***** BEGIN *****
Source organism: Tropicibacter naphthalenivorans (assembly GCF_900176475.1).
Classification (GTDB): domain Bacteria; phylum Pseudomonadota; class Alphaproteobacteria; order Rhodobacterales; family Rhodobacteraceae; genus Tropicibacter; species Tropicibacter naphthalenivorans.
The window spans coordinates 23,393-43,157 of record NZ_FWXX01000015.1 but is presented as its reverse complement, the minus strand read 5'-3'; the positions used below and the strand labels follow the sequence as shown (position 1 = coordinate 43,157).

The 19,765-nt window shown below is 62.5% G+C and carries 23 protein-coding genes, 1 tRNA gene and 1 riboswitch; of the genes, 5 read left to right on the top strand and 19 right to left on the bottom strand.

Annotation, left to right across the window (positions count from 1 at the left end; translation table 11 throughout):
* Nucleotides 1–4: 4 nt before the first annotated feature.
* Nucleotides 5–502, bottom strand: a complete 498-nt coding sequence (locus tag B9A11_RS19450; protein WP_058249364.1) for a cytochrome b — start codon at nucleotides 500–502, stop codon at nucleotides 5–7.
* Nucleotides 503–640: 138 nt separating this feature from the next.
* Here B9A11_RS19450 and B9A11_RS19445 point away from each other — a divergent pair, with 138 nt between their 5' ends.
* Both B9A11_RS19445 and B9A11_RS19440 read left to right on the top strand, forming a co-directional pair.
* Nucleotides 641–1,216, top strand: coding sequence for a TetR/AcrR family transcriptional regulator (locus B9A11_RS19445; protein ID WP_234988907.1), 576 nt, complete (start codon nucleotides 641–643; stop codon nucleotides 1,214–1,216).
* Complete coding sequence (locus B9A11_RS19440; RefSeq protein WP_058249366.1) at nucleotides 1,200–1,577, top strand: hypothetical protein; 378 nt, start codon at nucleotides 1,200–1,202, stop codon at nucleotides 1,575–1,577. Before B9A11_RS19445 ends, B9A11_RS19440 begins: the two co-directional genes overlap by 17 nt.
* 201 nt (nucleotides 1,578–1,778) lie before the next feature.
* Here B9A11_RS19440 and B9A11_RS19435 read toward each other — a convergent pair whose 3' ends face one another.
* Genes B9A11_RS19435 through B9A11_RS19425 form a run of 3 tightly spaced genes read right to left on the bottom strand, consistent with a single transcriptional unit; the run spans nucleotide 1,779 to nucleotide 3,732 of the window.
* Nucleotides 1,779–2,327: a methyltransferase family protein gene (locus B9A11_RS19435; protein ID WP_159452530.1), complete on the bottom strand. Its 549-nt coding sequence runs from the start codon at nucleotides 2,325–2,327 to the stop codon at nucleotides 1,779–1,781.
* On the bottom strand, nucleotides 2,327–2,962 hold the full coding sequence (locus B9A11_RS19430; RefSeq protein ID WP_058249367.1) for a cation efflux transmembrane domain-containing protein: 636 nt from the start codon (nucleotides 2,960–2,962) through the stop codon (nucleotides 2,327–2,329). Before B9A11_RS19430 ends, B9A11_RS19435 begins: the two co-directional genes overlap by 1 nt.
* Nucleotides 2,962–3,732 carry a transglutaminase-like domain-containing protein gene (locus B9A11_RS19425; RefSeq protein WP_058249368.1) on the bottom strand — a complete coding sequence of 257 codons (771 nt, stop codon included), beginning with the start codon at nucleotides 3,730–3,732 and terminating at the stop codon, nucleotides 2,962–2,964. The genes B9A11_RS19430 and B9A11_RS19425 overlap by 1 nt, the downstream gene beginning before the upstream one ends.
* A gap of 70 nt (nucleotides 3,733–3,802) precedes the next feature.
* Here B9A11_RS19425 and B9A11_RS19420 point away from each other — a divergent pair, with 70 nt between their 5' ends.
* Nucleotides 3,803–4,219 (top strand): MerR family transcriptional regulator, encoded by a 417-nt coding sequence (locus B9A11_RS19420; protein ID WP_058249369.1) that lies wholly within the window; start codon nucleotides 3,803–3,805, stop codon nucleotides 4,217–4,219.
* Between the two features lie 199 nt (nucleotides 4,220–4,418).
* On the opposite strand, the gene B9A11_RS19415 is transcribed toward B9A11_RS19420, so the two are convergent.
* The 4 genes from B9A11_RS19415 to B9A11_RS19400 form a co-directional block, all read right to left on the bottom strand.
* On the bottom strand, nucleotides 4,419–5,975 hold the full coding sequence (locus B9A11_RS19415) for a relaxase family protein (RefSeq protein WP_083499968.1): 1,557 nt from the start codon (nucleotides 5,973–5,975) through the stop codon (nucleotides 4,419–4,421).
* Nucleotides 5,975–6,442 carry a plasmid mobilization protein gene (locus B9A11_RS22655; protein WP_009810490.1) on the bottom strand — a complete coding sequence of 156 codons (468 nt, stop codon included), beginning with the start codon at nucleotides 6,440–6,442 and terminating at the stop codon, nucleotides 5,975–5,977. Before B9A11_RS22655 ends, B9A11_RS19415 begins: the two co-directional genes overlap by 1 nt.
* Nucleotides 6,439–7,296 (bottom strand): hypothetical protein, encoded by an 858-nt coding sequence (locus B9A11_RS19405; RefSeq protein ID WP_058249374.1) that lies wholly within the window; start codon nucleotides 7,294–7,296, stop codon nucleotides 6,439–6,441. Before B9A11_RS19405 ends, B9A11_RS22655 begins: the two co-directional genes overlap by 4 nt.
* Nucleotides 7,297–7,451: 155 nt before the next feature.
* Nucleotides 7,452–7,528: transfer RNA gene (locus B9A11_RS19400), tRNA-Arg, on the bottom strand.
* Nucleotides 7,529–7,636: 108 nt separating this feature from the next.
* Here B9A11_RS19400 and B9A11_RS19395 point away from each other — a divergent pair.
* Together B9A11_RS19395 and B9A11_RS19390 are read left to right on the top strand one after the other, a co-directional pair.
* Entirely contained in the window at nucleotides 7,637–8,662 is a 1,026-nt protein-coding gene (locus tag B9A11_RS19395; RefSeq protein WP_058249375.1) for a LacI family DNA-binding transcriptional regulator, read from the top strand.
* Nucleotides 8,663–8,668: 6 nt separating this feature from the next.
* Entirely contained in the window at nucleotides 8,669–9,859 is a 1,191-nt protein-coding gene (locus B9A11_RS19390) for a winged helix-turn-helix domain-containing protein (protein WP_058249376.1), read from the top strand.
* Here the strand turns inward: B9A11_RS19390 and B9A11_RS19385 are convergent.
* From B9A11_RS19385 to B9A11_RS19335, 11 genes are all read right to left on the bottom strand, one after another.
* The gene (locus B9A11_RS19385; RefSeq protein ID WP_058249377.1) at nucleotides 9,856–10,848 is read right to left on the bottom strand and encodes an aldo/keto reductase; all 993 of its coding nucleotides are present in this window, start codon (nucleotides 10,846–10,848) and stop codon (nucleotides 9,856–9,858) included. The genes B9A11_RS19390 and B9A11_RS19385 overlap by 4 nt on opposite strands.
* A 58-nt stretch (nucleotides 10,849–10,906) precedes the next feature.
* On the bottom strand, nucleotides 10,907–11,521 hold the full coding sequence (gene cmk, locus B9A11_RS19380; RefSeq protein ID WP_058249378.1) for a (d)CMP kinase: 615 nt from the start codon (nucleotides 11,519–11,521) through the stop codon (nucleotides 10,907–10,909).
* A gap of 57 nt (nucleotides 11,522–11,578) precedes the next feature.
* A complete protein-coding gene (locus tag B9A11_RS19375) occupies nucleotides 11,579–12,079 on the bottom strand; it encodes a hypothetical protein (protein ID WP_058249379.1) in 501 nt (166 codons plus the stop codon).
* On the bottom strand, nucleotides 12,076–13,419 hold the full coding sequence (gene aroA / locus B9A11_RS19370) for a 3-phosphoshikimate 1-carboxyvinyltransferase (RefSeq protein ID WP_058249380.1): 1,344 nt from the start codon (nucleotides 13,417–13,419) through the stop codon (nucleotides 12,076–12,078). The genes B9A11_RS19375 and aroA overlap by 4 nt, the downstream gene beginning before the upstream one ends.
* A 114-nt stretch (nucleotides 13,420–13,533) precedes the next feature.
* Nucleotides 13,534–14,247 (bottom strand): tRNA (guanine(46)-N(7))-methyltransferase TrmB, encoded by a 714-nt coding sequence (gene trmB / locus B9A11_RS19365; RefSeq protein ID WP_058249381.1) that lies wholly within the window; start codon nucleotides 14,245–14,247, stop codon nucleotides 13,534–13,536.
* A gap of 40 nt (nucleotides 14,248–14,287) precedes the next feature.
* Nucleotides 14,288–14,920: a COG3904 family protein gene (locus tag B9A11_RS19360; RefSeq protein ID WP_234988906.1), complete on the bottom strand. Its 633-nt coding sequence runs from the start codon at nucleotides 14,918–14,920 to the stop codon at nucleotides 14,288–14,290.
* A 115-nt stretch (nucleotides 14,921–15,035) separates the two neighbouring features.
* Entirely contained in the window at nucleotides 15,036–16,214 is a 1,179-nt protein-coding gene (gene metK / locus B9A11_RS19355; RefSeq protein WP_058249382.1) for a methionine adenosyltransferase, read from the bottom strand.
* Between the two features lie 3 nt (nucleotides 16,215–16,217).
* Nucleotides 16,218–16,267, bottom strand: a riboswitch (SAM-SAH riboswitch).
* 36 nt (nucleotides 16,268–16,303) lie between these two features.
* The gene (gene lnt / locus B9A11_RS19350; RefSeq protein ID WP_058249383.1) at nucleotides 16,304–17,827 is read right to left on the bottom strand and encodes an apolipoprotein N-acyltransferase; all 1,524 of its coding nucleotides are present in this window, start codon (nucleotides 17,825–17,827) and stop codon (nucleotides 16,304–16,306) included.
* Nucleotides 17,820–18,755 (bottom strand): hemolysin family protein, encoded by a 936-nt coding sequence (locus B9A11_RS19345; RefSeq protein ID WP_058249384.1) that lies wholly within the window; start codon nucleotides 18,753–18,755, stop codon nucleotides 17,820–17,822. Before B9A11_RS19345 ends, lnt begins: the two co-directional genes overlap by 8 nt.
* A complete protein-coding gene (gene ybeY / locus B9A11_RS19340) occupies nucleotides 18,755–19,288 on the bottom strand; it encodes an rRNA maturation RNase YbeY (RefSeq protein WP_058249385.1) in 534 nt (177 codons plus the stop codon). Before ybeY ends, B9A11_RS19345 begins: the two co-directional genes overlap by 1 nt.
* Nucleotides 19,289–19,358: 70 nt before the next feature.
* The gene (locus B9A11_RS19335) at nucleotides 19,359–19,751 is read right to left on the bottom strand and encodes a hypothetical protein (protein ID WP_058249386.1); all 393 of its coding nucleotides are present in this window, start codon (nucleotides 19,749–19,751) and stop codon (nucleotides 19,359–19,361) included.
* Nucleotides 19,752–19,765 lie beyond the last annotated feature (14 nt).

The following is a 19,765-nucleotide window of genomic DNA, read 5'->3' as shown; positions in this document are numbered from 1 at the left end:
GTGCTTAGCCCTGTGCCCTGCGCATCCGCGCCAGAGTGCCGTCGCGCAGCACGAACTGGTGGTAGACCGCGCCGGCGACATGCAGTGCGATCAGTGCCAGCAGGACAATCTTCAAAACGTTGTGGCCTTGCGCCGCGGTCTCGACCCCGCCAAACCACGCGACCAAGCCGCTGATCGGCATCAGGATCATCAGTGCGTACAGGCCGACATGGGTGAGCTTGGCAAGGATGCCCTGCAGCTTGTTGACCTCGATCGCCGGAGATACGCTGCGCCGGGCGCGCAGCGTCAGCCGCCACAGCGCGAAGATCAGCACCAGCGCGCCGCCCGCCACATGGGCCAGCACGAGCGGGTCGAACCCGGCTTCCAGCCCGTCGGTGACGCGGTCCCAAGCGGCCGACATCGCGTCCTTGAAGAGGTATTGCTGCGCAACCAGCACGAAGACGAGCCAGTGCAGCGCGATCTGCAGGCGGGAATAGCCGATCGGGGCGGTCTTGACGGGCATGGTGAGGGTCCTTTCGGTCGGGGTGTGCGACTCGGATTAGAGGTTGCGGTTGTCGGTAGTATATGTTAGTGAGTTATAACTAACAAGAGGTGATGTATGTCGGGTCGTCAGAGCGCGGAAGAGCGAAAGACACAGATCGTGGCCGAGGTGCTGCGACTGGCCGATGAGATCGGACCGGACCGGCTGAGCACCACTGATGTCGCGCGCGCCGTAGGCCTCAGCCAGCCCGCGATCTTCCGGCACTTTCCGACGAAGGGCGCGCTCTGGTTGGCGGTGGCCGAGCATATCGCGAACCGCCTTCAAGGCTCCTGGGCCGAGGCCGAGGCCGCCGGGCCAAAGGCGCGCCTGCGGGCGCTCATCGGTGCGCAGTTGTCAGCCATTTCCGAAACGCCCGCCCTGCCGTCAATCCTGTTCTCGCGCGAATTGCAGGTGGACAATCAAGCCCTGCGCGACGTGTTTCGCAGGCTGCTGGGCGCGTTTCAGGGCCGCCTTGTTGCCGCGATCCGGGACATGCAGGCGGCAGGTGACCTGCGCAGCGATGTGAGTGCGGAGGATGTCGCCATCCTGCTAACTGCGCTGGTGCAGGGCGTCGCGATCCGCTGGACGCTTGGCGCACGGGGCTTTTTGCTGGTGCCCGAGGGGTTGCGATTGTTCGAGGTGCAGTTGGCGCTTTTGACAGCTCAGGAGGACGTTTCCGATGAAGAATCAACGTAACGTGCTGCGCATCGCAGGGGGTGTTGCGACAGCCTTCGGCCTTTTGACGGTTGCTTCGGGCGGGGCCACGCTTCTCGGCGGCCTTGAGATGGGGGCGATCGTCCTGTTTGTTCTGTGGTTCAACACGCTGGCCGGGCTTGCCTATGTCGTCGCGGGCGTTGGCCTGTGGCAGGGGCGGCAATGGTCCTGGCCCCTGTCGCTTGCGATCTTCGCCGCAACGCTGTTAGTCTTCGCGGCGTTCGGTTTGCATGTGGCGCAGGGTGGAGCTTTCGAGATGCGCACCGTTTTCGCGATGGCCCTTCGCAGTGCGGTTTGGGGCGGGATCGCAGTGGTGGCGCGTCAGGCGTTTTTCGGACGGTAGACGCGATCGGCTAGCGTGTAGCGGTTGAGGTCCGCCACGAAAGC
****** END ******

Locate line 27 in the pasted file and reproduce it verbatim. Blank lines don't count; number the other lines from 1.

* Nucleotides 6,439–7,296 (bottom strand): hypothetical protein, encoded by an 858-nt coding sequence (locus B9A11_RS19405; RefSeq protein ID WP_058249374.1) that lies wholly within the window; start codon nucleotides 7,294–7,296, stop codon nucleotides 6,439–6,441. Before B9A11_RS19405 ends, B9A11_RS22655 begins: the two co-directional genes overlap by 4 nt.